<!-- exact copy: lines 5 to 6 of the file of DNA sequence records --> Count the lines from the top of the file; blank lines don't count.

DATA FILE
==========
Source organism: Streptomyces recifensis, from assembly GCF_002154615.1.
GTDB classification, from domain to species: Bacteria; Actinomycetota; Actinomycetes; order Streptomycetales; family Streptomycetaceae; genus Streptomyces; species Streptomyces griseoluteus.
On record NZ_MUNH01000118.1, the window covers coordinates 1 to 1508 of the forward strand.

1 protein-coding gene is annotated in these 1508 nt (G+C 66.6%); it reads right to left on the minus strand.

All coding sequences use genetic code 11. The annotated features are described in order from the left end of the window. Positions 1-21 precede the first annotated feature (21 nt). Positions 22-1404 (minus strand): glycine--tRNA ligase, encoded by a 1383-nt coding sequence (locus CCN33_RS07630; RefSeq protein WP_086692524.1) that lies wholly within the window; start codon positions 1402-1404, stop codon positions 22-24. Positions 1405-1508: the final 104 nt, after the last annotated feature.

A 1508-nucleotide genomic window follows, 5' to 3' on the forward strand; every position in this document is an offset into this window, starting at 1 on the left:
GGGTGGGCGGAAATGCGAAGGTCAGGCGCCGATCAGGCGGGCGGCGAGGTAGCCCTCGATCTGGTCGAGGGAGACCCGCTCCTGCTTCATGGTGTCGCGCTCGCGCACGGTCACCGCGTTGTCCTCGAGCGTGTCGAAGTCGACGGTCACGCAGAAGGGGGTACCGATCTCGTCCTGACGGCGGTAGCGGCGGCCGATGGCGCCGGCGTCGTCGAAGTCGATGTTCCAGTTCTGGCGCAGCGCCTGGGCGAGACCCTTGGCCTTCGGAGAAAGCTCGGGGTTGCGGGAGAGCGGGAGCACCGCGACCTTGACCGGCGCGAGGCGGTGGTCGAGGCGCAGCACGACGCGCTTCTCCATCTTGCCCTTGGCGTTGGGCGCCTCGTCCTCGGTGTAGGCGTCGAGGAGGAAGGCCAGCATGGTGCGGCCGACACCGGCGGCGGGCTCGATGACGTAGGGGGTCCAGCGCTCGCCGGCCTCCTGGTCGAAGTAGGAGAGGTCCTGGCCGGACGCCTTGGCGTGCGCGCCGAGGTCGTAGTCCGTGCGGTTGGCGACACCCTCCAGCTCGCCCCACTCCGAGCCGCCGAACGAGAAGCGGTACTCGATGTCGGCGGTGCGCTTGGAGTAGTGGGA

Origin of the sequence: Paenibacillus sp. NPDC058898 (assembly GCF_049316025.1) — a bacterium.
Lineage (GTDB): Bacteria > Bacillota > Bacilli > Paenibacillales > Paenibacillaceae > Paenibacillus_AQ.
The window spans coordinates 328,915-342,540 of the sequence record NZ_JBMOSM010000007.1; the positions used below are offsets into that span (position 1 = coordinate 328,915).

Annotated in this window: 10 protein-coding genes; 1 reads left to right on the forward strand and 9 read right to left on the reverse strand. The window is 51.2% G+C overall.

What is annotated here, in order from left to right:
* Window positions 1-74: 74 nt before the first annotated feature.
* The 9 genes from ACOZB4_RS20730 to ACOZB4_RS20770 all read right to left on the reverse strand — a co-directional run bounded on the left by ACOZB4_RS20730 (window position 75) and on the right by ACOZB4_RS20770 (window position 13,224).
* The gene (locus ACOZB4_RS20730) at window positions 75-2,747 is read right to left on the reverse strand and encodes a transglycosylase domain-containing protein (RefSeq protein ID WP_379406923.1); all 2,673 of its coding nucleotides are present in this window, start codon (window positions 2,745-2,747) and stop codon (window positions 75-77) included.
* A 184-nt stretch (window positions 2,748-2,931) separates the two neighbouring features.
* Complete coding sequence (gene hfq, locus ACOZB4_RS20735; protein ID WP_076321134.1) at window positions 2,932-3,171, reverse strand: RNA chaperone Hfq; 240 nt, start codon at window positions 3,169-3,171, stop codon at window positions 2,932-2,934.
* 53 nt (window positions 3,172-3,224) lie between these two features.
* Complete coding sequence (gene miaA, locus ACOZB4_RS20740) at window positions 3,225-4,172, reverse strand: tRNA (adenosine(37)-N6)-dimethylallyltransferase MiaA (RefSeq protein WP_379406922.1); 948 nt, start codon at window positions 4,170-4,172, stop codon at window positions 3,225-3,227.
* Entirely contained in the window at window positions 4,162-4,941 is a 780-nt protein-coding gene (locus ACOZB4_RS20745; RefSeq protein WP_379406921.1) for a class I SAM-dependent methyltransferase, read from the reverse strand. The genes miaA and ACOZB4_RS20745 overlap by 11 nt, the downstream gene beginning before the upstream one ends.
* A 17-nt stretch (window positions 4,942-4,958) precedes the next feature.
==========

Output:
All coding sequences use genetic code 11. The annotated features are described in order from the left end of the window. Positions 1-21 precede the first annotated feature (21 nt). Positions 22-1404 (minus strand): glycine--tRNA ligase, encoded by a 1383-nt coding sequence (locus CCN33_RS07630; RefSeq protein WP_086692524.1) that lies wholly within the window; start codon positions 1402-1404, stop codon positions 22-24. Positions 1405-1508: the final 104 nt, after the last annotated feature.

A 1508-nucleotide genomic window follows, 5' to 3' on the forward strand; every position in this document is an offset into this window, starting at 1 on the left: